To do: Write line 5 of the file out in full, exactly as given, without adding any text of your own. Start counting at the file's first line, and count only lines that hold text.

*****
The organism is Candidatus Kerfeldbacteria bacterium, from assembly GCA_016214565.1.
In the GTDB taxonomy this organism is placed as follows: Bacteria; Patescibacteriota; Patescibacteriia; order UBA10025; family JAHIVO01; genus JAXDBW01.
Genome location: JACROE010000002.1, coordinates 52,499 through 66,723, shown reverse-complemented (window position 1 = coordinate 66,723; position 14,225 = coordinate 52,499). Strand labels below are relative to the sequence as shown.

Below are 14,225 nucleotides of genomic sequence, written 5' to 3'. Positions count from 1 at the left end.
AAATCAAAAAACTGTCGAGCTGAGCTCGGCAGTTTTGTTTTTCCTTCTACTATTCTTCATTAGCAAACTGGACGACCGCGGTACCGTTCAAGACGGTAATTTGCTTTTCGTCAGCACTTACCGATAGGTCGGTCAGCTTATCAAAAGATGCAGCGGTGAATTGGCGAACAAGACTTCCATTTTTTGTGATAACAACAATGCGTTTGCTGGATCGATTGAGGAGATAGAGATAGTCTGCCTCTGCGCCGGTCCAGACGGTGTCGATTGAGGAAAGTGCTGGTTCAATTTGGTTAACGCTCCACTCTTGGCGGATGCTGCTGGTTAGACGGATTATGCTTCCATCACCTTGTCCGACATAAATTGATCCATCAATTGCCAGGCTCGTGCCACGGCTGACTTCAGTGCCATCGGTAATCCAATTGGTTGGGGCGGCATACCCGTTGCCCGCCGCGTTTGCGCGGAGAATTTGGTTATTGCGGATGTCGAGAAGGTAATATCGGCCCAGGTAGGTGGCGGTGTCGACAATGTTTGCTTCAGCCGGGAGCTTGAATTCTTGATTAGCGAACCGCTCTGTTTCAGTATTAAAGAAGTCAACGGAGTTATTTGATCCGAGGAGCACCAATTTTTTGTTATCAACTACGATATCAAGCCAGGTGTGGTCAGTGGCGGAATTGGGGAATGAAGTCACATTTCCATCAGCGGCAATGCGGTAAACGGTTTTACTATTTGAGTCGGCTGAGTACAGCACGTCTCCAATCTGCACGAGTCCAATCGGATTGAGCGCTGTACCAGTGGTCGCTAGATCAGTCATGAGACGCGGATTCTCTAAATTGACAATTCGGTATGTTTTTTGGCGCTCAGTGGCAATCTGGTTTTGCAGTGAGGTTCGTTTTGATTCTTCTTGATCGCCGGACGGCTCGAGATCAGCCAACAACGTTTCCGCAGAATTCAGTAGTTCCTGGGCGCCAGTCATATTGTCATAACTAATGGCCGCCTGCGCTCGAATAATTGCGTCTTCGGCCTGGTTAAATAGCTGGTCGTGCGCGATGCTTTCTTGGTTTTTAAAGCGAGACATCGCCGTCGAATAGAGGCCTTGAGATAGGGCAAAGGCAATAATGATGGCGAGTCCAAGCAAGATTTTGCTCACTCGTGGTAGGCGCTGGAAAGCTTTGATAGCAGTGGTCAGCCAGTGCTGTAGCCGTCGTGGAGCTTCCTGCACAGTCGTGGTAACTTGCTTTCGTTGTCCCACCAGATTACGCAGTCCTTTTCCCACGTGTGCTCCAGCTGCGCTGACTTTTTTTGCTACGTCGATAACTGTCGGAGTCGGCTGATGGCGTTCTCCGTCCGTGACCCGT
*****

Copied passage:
AAATCAAAAAACTGTCGAGCTGAGCTCGGCAGTTTTGTTTTTCCTTCTACTATTCTTCATTAGCAAACTGGACGACCGCGGTACCGTTCAAGACGGTAATTTGCTTTTCGTCAGCACTTACCGATAGGTCGGTCAGCTTATCAAAAGATGCAGCGGTGAATTGGCGAACAAGACTTCCATTTTTTGTGATAACAACAATGCGTTTGCTGGATCGATTGAGGAGATAGAGATAGTCTGCCTCTGCGCCGGTCCAGACGGTGTCGATTGAGGAAAGTGCTGGTTCAATTTGGTTAACGCTCCACTCTTGGCGGATGCTGCTGGTTAGACGGATTATGCTTCCATCACCTTGTCCGACATAAATTGATCCATCAATTGCCAGGCTCGTGCCACGGCTGACTTCAGTGCCATCGGTAATCCAATTGGTTGGGGCGGCATACCCGTTGCCCGCCGCGTTTGCGCGGAGAATTTGGTTATTGCGGATGTCGAGAAGGTAATATCGGCCCAGGTAGGTGGCGGTGTCGACAATGTTTGCTTCAGCCGGGAGCTTGAATTCTTGATTAGCGAACCGCTCTGTTTCAGTATTAAAGAAGTCAACGGAGTTATTTGATCCGAGGAGCACCAATTTTTTGTTATCAACTACGATATCAAGCCAGGTGTGGTCAGTGGCGGAATTGGGGAATGAAGTCACATTTCCATCAGCGGCAATGCGGTAAACGGTTTTACTATTTGAGTCGGCTGAGTACAGCACGTCTCCAATCTGCACGAGTCCAATCGGATTGAGCGCTGTACCAGTGGTCGCTAGATCAGTCATGAGACGCGGATTCTCTAAATTGACAATTCGGTATGTTTTTTGGCGCTCAGTGGCAATCTGGTTTTGCAGTGAGGTTCGTTTTGATTCTTCTTGATCGCCGGACGGCTCGAGATCAGCCAACAACGTTTCCGCAGAATTCAGTAGTTCCTGGGCGCCAGTCATATTGTCATAACTAATGGCCGCCTGCGCTCGAATAATTGCGTCTTCGGCCTGGTTAAATAGCTGGTCGTGCGCGATGCTTTCTTGGTTTTTAAAGCGAGACATCGCCGTCGAATAGAGGCCTTGAGATAGGGCAAAGGCAATAATGATGGCGAGTCCAAGCAAGATTTTGCTCACTCGTGGTAGGCGCTGGAAAGCTTTGATAGCAGTGGTCAGCCAGTGCTGTAGCCGTCGTGGAGCTTCCTGCACAGTCGTGGTAACTTGCTTTCGTTGTCCCACCAGATTACGCAGTCCTTTTCCCACGTGTGCTCCAGCTGCGCTGACTTTTTTTGCTACGTCGATAACTGTCGGAGTCGGCTGATGGCGTTCTCCGTCCGTGACCCGT